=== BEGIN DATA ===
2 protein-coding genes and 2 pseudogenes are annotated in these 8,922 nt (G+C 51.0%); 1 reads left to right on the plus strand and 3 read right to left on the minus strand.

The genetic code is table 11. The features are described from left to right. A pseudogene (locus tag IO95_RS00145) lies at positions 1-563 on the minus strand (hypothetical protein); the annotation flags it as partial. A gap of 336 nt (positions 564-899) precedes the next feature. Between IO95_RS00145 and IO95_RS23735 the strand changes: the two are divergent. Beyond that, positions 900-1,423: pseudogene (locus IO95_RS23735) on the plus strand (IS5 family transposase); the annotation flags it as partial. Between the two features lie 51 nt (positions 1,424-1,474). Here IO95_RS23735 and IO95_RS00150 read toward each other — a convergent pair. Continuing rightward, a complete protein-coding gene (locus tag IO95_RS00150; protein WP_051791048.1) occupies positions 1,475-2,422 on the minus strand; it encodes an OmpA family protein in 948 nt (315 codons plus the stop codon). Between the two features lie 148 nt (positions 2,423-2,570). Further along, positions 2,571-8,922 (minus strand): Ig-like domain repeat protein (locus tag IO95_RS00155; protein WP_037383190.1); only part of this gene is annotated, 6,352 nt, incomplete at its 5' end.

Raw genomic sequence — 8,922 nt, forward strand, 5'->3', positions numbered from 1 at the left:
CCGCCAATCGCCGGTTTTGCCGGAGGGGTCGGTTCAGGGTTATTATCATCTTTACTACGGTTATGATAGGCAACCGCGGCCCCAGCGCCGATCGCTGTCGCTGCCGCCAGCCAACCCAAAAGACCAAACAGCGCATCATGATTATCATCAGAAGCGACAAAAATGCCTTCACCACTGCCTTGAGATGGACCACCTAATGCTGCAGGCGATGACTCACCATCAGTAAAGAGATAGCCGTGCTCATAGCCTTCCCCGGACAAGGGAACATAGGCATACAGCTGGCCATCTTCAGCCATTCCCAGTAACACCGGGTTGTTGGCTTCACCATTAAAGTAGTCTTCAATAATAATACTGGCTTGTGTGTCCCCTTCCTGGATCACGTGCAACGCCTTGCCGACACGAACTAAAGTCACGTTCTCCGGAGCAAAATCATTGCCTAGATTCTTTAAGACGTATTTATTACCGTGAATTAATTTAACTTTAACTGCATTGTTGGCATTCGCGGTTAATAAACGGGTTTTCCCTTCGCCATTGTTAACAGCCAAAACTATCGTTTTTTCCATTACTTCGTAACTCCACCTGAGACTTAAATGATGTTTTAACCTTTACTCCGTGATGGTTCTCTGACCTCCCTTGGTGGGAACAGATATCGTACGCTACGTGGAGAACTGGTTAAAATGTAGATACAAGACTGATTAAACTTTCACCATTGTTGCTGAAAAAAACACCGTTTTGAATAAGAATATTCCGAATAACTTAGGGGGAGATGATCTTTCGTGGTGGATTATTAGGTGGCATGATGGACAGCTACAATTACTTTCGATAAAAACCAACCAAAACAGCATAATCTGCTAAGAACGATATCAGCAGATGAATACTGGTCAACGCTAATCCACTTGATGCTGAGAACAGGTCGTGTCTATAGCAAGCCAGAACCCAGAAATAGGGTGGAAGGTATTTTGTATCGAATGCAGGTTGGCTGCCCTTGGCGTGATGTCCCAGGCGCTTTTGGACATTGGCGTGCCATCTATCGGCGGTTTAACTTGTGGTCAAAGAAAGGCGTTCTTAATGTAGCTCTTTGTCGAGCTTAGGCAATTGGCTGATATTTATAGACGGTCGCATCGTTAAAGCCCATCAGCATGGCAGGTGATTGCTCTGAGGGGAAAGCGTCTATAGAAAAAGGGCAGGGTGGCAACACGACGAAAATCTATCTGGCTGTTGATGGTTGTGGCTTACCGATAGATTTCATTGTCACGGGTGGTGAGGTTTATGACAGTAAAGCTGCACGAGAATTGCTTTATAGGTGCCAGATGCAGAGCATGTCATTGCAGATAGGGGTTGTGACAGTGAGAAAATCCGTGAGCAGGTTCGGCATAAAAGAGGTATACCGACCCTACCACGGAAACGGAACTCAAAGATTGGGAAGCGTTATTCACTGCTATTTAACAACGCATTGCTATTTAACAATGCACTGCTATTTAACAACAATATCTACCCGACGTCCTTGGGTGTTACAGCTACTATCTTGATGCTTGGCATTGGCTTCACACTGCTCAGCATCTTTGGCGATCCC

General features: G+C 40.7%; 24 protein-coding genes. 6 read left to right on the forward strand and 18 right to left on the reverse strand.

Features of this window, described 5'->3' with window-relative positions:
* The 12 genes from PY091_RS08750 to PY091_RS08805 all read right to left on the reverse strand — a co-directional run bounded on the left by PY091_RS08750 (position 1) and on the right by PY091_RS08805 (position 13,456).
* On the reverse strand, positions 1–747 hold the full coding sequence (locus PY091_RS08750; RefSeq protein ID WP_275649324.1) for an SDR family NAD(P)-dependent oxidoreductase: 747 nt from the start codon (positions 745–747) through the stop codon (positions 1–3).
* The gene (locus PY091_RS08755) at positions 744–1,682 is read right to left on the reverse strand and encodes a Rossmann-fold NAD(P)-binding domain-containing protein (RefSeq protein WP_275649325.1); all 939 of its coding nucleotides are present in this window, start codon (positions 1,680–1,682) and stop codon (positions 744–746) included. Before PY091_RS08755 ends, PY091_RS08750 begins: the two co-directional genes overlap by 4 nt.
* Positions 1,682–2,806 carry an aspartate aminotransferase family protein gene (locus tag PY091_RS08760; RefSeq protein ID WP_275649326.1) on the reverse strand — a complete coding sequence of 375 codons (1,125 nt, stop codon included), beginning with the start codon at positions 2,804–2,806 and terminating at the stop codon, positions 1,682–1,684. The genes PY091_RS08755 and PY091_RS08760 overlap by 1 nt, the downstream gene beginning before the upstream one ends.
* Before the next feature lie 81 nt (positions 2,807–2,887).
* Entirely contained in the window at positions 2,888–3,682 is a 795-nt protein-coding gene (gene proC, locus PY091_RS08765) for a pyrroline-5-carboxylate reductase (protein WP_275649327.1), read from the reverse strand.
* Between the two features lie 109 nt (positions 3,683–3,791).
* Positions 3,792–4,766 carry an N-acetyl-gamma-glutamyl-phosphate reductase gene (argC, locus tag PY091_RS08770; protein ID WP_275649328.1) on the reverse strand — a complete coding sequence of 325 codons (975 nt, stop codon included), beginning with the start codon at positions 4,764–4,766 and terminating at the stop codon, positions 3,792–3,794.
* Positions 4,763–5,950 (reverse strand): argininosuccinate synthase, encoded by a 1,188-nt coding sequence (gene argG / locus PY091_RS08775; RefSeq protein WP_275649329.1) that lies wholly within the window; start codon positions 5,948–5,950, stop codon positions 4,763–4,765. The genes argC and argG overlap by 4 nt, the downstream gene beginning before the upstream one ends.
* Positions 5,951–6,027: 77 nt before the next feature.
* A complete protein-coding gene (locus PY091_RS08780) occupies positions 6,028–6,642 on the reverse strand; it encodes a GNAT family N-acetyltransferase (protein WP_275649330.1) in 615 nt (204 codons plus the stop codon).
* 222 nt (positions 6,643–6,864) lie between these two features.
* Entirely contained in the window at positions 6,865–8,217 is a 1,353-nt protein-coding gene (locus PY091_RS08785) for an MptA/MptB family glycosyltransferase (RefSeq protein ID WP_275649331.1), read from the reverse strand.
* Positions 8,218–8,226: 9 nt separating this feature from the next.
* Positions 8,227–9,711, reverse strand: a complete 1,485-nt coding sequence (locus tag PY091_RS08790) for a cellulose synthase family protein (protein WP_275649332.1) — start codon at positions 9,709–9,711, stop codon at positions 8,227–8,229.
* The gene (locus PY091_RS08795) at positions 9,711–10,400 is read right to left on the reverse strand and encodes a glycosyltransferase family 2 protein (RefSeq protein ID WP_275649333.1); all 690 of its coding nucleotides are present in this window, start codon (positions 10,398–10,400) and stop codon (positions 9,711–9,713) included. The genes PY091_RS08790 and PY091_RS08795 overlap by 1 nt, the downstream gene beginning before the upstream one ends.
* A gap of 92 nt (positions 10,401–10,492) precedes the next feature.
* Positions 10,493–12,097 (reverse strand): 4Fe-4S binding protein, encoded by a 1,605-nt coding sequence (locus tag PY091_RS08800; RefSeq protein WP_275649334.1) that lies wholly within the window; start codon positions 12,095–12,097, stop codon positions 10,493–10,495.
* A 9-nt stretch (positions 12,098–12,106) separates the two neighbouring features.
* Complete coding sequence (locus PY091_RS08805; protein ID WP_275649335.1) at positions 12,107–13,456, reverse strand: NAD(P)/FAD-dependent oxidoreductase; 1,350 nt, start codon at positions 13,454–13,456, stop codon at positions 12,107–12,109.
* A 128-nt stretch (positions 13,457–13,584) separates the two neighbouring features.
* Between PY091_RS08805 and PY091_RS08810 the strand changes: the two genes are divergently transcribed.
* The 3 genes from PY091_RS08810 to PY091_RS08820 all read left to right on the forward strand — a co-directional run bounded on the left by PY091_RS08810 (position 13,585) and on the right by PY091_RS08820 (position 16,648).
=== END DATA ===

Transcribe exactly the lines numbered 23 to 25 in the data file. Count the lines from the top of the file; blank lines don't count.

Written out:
* A gap of 92 nt (positions 10,401–10,492) precedes the next feature.
* Positions 10,493–12,097 (reverse strand): 4Fe-4S binding protein, encoded by a 1,605-nt coding sequence (locus tag PY091_RS08800; RefSeq protein WP_275649334.1) that lies wholly within the window; start codon positions 12,095–12,097, stop codon positions 10,493–10,495.
* A 9-nt stretch (positions 12,098–12,106) separates the two neighbouring features.